RF Online: New Wave Multiplayer?

spend a few days getting metal to build a giant robot to go stomp all over the bastard enemy

Feature by Josh Wilson | 15 Feb 2006

There is little room for doubt these days; online games are the way things are going. Increasingly, Massive Multiplayer Online Role Playing Games (MMORPG) are storming their way into regular people's homes. MMORPG began with EverQuest which had only a few hundred thousand users. More recently World of Warcraft has blown the market open (relatively speaking), with a huge user base (four million plus users). I know of several people who have been sacrificing the lion's share of their spare time to this pay-monthly demon, so something is getting better.

The vast majority of MMORPG's today, like WoW and EQ are fantasy based. Allowing users to 'live' in a virtual world (think Dungeons and Dragons). These games allow you the option of living out a quiet life; making and selling pottery, earning to buy a house (if that peels your virtual banana) or going on quests to find rare treasures and kill evil beasts disrupting the virtual ecology. You can also fight other players, but they have to agree to fight first. These interactions with 'real' people provide a feeling of community and the character development and continual expansion of the game add appeal. But the fact remains that to stop some cunt killing you, three days (real days) must be sacrificed to harvest wheat to get enough dough to buy a knife to skin pigs to make some tosser-repelling armour.

So why am I writing about another one of these games? Well, RF online promises to open up the game to a new audience. It aims to do this by taking away most of the tedious poo; instead of concentrating on making a guild and working together to kill that (computer) dragon of doom. RF online is all about beating ten bells of shit out of your enemy. Instead of spending a week making enough money to buy a house, you spend a few days getting metal to build a giant robot to go stomp all over the bastard (real) enemy. Much more satisfying.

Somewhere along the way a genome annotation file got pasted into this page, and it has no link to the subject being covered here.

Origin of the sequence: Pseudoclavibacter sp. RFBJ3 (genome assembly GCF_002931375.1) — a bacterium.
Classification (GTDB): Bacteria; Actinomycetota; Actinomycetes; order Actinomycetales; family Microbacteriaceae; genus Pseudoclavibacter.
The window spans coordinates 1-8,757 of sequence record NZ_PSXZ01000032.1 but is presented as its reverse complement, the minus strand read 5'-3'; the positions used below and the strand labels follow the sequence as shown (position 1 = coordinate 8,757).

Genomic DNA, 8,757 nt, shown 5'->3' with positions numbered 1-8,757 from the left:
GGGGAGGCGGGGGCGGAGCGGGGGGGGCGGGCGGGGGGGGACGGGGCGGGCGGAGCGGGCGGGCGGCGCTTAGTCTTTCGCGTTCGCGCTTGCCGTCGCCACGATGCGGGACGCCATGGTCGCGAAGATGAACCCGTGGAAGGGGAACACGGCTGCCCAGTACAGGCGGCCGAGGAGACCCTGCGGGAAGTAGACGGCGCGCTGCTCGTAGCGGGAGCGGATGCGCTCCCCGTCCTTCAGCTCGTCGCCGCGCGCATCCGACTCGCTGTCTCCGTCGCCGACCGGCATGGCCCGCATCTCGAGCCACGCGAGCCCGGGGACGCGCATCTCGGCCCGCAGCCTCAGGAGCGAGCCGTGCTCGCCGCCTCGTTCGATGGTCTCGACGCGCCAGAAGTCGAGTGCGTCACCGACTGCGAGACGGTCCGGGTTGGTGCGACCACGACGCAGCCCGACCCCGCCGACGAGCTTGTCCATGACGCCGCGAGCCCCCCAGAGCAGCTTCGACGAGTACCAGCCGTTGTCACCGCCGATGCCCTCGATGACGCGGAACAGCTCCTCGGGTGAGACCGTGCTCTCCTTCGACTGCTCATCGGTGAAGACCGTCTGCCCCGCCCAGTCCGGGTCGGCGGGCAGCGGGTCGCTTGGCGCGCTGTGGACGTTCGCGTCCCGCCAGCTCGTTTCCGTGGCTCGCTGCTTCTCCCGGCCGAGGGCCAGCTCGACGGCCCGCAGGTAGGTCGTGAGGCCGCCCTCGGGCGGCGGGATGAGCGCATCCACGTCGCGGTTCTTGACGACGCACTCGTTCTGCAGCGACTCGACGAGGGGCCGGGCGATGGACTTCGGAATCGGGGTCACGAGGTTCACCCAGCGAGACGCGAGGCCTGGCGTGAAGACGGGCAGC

This is just the tip of yonder ice berg though. In RF there are three different races; the magical Cora Holy Alliance, the heavily armed Accretian Empire and the big robot – not compensating much - Bellato Union. They are all at war; out to control as much of the Novus galaxy as possible. Players will choose a faction and develop a character to fight, laying down their lives if needs to be, to help their side win. Each faction has different player classes to choose from, each with their own abilities; archers, wizards, mechanics, pilots, scouts, artillery etc. As you use each class and their various skills you become more competent, and can eventually become a multi-class player who can kick sphincter in a variety of ways.

As RF centers around combat, the control system is more advanced than regular MMORPG. The game promises to be epic, with battles taking place every eight hours. Anyone who wants to can come along to fight for their side, however they can. Which brings us to, arguably, the coolest part of the game. As you progress, through battles and quests, you gain an experience rating - gaining more experience for killing better players or taking nodes (checkpoints in each battle). When you become horribly good at the game, you get the chance to be elected as Commander for a battle. This allows you to lay out the strategy for everyone else on your side. This, for me at least, is more of an incentive to play, rather than gaining the virtual ability to pour pints.

All in all, RF online sounds like a MMORPG for a wider audience. Whether or not it takes off depends on user take-up – but with a million users in Asia already. It's looking promising.

Released Feb 10 for PC. Price 17.99. By Codemasters. http://www.codemasters.co.uk/rfonline/news.php